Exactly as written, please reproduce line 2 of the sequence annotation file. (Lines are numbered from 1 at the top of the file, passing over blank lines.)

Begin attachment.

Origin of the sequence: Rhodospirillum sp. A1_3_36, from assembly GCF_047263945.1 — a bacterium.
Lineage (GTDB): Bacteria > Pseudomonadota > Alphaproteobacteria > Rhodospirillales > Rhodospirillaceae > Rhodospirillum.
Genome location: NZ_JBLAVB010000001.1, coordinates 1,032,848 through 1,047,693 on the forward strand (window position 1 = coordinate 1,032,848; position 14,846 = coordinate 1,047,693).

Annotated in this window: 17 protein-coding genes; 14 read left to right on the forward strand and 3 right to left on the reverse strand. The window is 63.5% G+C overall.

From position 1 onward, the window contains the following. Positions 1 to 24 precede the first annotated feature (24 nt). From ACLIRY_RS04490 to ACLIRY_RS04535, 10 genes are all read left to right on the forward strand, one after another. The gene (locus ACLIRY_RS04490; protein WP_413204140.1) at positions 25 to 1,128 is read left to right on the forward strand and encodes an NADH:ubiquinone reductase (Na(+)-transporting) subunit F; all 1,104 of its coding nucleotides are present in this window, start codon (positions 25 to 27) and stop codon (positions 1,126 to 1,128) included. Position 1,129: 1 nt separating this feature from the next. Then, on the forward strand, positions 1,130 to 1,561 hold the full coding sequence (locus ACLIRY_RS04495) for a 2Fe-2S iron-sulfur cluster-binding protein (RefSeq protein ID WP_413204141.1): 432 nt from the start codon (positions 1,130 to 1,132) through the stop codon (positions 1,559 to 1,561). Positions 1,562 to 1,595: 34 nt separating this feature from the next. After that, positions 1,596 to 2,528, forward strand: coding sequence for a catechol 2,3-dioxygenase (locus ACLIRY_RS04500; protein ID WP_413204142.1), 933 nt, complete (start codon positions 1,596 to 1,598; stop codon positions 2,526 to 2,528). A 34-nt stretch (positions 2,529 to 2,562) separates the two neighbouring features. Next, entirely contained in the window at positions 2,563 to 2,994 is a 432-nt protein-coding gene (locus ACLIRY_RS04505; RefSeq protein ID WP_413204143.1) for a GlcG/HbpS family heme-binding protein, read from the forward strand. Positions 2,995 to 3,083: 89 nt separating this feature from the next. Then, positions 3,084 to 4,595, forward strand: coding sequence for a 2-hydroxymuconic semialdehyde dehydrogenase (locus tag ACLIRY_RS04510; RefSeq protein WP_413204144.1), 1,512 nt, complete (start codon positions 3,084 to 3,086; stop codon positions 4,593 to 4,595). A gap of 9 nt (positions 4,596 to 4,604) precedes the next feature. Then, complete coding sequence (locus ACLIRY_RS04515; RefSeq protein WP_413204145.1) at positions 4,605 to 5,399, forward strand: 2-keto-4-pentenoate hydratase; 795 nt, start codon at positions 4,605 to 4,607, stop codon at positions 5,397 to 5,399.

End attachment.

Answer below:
Lineage (GTDB): Bacteria > Pseudomonadota > Alphaproteobacteria > Rhodospirillales > Rhodospirillaceae > Rhodospirillum.